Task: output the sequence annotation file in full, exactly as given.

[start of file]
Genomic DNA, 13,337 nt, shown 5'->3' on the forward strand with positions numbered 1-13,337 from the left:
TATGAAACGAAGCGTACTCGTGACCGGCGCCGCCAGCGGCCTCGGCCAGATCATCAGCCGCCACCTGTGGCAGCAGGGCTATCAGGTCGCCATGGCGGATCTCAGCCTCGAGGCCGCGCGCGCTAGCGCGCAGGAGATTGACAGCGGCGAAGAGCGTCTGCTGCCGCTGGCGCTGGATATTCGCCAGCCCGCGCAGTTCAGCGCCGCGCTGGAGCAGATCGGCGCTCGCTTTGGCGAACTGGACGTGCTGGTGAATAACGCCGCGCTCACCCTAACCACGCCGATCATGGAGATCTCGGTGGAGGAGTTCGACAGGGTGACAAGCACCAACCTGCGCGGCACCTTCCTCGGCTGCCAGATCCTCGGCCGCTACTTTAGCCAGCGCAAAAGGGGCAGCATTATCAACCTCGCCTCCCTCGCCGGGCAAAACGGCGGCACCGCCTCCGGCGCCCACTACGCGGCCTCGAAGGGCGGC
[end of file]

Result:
Genomic DNA, 13,337 nt, shown 5'->3' on the forward strand with positions numbered 1-13,337 from the left:
TATGAAACGAAGCGTACTCGTGACCGGCGCCGCCAGCGGCCTCGGCCAGATCATCAGCCGCCACCTGTGGCAGCAGGGCTATCAGGTCGCCATGGCGGATCTCAGCCTCGAGGCCGCGCGCGCTAGCGCGCAGGAGATTGACAGCGGCGAAGAGCGTCTGCTGCCGCTGGCGCTGGATATTCGCCAGCCCGCGCAGTTCAGCGCCGCGCTGGAGCAGATCGGCGCTCGCTTTGGCGAACTGGACGTGCTGGTGAATAACGCCGCGCTCACCCTAACCACGCCGATCATGGAGATCTCGGTGGAGGAGTTCGACAGGGTGACAAGCACCAACCTGCGCGGCACCTTCCTCGGCTGCCAGATCCTCGGCCGCTACTTTAGCCAGCGCAAAAGGGGCAGCATTATCAACCTCGCCTCCCTCGCCGGGCAAAACGGCGGCACCGCCTCCGGCGCCCACTACGCGGCCTCGAAGGGCGGC